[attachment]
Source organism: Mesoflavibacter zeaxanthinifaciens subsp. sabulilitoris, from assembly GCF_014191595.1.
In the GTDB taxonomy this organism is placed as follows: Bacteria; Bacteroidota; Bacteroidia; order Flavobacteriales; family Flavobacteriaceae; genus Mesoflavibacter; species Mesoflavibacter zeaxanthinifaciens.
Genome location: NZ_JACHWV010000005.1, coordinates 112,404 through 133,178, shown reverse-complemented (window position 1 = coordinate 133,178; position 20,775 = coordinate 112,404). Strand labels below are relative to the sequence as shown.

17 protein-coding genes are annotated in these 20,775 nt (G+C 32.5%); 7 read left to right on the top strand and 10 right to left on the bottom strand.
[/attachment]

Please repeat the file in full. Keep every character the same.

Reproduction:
Source organism: Mesoflavibacter zeaxanthinifaciens subsp. sabulilitoris, from assembly GCF_014191595.1.
In the GTDB taxonomy this organism is placed as follows: Bacteria; Bacteroidota; Bacteroidia; order Flavobacteriales; family Flavobacteriaceae; genus Mesoflavibacter; species Mesoflavibacter zeaxanthinifaciens.
Genome location: NZ_JACHWV010000005.1, coordinates 112,404 through 133,178, shown reverse-complemented (window position 1 = coordinate 133,178; position 20,775 = coordinate 112,404). Strand labels below are relative to the sequence as shown.

17 protein-coding genes are annotated in these 20,775 nt (G+C 32.5%); 7 read left to right on the top strand and 10 right to left on the bottom strand.